Three bomb attacks in the northern Iraqi city of Mosul killed at least four people and wounded 46 others Friday, a day after a pair of bombings at a Baghdad market killed some 68 people and wounded at least 120.

While no groups claimed responsibility for the attacks, they bore the hallmarks of al-Qaida in Iraq, which often uses coordinated bombings to cause high numbers of casualties, according to U.S. officials.

The bombings on Friday in Mosul targeted a police station and other areas in the city, which U.S. military officials have called the last major urban stronghold for the Sunni extremist group. According to Iraqi officials, a car bomb at the police station killed three people — including two police — and wounded 32.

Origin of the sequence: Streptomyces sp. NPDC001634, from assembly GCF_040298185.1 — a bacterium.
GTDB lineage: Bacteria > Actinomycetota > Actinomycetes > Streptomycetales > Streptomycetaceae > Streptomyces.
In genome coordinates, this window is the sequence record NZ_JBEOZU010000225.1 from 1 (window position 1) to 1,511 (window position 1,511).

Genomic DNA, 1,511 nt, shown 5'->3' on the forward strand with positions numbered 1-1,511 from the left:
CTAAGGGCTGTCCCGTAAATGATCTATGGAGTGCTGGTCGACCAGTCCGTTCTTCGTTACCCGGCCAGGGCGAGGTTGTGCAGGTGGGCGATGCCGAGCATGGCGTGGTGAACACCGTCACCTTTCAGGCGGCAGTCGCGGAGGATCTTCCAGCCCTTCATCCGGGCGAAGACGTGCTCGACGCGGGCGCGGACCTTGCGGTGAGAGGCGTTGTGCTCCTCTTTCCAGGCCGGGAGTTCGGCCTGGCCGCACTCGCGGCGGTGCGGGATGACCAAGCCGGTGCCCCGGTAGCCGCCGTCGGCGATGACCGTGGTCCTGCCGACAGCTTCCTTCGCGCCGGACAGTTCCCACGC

The other bombings in the center of the city killed one and injured 14, The Associated Press reported.

The attacks on Thursday night in Baghdad targeted the largely Shiite neighborhood of Karradah.

According to U.S. and Iraqi security officials, the first explosion occurred when a bomb hidden under a vendor stall was detonated amid crowds of shoppers. About five minutes later, a suicide bomber wearing an explosives-laden belt detonated, killing many more.

By Friday morning, officials had put the death toll at 68, and mourners were beginning to bury their dead.

“This was definitely AQI and we know who the cell leader is. He and his dogs are all targets,” Lt. Col. Steve Stover, a U.S. spokesman in Baghdad, was quoted as saying to the AP.

Iraqi Prime Minister Nouri al-Maliki issued a statement condemning the attacks, saying they “reveal the rooted hatred of terrorists against the Iraqi people.”

Violence in Iraq had been declining since the middle of last year, with American officials attributing that to a cease-fire ordered by Shiite cleric Muqtada al-Sadr, the “surge” of U.S. troops in Iraq and the alignment of armed local civilian groups with the U.S. military.

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